The current shape of female careers is a triangle with a very wide base. It remains a squat-looking triangle as the idealistic and ambitious young graduates are many and the numbers of women CEOs and board directors are few.
The middle-management level is, for most women, the peak of their career and so it bulges slightly less than the graduate level as early promotions are achieved, but then totally trims out as women reach the triangle’s pinnacle.
The shape of opportunity for men currently is instead a trapezium that definitely reduces in width at the top but still offers breadth up there, rather than a skinny point. If there was true equal opportunity for men and women, the shape of our careers would be the same.
I discussed the question of how we get from the triangle to the trapezium with a range of senior women in leadership roles within companies large and small. The following is my summation of the discussions we have had:
- Let’s start the mentoring of women almost as soon as they graduate from university. My personal observation and experience is that women start their careers with all of the confidence of their male colleagues but then begin to lose that glow when they open their eyes to the breakdown of gender in senior ranks. If there are few or no women at the top providing role models then it’s hard to imagine yourself there. It’s a vicious circle that will only be broken with real effort from male and female leaders. Organisations need to link these promising young women to a mentor, male or female, who can keep their confidence levels high and ensure they remain focused on the grand prize.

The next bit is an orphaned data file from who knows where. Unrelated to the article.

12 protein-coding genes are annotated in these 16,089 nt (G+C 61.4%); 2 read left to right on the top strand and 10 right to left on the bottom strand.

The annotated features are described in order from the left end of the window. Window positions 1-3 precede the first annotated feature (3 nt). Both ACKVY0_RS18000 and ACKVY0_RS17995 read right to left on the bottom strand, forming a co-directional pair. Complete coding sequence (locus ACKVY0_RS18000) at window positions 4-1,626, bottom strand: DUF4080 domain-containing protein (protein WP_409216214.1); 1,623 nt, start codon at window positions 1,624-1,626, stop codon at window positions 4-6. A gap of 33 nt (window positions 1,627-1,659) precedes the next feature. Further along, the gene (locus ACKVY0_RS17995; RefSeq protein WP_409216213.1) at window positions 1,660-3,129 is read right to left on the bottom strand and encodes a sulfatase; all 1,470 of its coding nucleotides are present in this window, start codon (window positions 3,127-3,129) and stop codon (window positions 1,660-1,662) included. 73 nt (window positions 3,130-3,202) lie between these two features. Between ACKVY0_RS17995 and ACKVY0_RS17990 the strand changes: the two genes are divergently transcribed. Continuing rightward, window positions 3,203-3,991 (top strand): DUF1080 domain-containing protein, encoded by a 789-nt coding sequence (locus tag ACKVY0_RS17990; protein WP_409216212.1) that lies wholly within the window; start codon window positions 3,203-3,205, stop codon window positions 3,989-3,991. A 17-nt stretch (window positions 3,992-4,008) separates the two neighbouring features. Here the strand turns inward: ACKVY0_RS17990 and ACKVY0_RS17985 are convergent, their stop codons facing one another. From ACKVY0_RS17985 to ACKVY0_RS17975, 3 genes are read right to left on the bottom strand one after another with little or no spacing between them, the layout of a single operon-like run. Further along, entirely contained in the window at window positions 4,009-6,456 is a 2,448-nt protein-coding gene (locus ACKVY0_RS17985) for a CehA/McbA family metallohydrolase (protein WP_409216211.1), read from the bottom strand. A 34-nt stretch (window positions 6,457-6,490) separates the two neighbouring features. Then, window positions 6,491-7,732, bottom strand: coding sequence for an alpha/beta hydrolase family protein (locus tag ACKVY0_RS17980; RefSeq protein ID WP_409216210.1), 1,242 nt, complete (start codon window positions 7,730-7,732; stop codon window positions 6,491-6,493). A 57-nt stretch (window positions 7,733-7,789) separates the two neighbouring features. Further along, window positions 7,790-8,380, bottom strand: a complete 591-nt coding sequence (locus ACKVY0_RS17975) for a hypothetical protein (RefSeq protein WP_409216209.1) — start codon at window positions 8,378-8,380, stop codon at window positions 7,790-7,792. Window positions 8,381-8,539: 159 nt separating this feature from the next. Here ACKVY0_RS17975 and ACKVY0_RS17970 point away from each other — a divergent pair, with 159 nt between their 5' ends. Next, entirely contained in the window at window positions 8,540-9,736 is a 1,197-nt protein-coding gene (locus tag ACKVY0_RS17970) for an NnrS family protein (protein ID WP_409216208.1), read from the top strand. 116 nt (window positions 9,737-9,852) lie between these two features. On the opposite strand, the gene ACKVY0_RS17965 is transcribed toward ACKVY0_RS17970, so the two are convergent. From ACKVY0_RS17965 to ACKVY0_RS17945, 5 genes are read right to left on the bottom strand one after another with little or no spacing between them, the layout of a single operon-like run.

- Provide working mothers, who are often mid-level managers, with the support and flexibility that will allow them to return to the workplace in the same or an equal role and continue the career push up. The only way this will work effectively for everyone is if there is an acknowledgement of the benefit to companies of those women returning. It begins with the value placed on those managers and their contribution to the company, but also to the community that is the customer base for the organisation.
- Understand that women in executive roles expect to be rewarded for output rather than political attractiveness. We are not remotely interested in anyone’s opinion of our sex appeal as leaders so we are unlikely to ever spend the majority of our time schmoozing up or involved in internal campaigning. We have so much to do in so little time so we make the most of it. The women who have managed to get to the top without changing the way they do business have often had a male champion in their organisation or on the Board. In many cases the champion has done the selling-in that has allowed them to remain focused on the work that gets results for the company.
What else can be done to change the shape of opportunity for female careers?